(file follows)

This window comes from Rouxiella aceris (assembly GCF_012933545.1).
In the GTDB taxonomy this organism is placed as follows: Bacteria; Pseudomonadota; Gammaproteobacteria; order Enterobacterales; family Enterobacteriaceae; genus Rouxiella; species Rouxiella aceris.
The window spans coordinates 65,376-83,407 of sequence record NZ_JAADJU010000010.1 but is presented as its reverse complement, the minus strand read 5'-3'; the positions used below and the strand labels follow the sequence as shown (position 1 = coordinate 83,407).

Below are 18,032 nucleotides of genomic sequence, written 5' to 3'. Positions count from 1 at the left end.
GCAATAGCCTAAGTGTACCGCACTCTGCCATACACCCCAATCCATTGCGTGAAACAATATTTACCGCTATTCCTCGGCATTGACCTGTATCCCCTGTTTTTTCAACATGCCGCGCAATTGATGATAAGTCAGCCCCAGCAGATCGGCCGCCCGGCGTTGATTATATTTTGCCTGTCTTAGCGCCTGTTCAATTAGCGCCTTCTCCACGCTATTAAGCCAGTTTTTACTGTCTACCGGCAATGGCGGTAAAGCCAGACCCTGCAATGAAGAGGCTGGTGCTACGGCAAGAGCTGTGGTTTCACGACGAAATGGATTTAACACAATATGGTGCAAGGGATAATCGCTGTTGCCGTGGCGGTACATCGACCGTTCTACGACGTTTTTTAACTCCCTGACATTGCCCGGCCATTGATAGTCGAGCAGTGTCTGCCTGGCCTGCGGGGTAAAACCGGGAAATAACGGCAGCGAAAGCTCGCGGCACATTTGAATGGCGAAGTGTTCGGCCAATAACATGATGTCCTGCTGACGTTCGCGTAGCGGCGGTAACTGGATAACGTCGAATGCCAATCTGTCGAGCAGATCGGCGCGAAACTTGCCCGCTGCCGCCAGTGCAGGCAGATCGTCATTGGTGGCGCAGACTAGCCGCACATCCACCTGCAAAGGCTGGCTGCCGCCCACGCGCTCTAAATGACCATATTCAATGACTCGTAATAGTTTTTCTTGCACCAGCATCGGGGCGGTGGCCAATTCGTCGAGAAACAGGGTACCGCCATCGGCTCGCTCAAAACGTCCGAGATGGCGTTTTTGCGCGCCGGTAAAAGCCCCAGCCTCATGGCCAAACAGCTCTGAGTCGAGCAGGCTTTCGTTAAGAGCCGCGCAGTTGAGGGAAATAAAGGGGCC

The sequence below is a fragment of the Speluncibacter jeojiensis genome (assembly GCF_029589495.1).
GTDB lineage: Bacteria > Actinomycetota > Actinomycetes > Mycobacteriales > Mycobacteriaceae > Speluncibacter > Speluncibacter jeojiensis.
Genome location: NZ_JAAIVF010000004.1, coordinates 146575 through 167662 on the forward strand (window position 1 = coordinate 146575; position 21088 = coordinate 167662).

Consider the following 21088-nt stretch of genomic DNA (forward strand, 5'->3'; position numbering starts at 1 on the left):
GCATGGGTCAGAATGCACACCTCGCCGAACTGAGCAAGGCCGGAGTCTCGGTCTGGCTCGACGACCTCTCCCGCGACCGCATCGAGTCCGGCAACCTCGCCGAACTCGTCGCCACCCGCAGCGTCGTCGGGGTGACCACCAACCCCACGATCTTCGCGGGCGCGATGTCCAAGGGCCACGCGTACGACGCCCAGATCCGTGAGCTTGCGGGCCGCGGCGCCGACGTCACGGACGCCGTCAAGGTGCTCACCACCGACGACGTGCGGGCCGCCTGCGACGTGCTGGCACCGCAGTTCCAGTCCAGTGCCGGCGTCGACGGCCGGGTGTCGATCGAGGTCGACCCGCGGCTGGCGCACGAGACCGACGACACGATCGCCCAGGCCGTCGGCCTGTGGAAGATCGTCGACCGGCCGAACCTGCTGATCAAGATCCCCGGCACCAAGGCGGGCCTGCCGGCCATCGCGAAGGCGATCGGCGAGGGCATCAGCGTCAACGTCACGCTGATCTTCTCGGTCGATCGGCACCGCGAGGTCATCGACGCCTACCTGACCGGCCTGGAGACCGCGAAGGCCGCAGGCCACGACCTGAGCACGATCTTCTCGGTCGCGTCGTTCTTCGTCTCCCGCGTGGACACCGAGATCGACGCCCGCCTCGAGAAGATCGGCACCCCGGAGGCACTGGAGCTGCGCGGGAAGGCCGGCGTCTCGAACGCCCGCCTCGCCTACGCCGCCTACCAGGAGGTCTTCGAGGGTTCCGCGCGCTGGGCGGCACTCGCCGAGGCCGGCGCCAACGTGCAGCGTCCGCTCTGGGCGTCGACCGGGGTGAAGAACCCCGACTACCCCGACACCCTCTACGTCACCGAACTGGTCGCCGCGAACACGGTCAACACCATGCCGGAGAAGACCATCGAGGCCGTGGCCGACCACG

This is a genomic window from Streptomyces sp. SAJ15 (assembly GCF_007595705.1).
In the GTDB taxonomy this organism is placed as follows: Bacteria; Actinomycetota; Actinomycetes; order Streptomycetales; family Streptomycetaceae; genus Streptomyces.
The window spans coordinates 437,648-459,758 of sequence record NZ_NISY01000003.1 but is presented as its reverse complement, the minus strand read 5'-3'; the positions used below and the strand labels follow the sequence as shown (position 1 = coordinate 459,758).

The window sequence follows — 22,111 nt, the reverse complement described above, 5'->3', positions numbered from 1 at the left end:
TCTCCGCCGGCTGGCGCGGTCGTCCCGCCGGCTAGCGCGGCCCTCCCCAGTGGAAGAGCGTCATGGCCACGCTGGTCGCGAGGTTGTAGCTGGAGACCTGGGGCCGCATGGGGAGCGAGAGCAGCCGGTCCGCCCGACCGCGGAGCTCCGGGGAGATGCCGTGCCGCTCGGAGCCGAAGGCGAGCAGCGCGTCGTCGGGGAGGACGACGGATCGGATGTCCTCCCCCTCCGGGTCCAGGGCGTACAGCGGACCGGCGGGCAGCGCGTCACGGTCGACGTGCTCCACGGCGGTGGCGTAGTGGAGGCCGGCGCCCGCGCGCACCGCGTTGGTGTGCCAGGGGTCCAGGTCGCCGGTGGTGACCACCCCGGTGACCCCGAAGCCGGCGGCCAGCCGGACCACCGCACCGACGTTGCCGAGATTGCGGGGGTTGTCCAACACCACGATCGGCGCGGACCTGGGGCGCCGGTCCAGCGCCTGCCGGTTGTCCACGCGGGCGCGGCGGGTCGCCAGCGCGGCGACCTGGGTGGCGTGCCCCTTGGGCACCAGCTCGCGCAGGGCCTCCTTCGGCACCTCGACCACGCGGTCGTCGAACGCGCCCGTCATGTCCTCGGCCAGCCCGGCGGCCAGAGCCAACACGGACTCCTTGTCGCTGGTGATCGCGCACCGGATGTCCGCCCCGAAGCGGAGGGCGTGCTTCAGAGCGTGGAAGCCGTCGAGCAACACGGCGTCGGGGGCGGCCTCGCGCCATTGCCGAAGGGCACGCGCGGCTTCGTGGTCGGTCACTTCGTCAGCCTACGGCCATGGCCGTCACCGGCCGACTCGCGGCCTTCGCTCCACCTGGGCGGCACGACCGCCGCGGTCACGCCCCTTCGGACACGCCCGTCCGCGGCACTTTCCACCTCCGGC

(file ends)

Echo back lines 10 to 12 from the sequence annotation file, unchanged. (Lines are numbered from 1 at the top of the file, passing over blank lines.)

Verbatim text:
GCATGGGTCAGAATGCACACCTCGCCGAACTGAGCAAGGCCGGAGTCTCGGTCTGGCTCGACGACCTCTCCCGCGACCGCATCGAGTCCGGCAACCTCGCCGAACTCGTCGCCACCCGCAGCGTCGTCGGGGTGACCACCAACCCCACGATCTTCGCGGGCGCGATGTCCAAGGGCCACGCGTACGACGCCCAGATCCGTGAGCTTGCGGGCCGCGGCGCCGACGTCACGGACGCCGTCAAGGTGCTCACCACCGACGACGTGCGGGCCGCCTGCGACGTGCTGGCACCGCAGTTCCAGTCCAGTGCCGGCGTCGACGGCCGGGTGTCGATCGAGGTCGACCCGCGGCTGGCGCACGAGACCGACGACACGATCGCCCAGGCCGTCGGCCTGTGGAAGATCGTCGACCGGCCGAACCTGCTGATCAAGATCCCCGGCACCAAGGCGGGCCTGCCGGCCATCGCGAAGGCGATCGGCGAGGGCATCAGCGTCAACGTCACGCTGATCTTCTCGGTCGATCGGCACCGCGAGGTCATCGACGCCTACCTGACCGGCCTGGAGACCGCGAAGGCCGCAGGCCACGACCTGAGCACGATCTTCTCGGTCGCGTCGTTCTTCGTCTCCCGCGTGGACACCGAGATCGACGCCCGCCTCGAGAAGATCGGCACCCCGGAGGCACTGGAGCTGCGCGGGAAGGCCGGCGTCTCGAACGCCCGCCTCGCCTACGCCGCCTACCAGGAGGTCTTCGAGGGTTCCGCGCGCTGGGCGGCACTCGCCGAGGCCGGCGCCAACGTGCAGCGTCCGCTCTGGGCGTCGACCGGGGTGAAGAACCCCGACTACCCCGACACCCTCTACGTCACCGAACTGGTCGCCGCGAACACGGTCAACACCATGCCGGAGAAGACCATCGAGGCCGTGGCCGACCACG

This is a genomic window from Streptomyces sp. SAJ15 (assembly GCF_007595705.1).
In the GTDB taxonomy this organism is placed as follows: Bacteria; Actinomycetota; Actinomycetes; order Streptomycetales; family Streptomycetaceae; genus Streptomyces.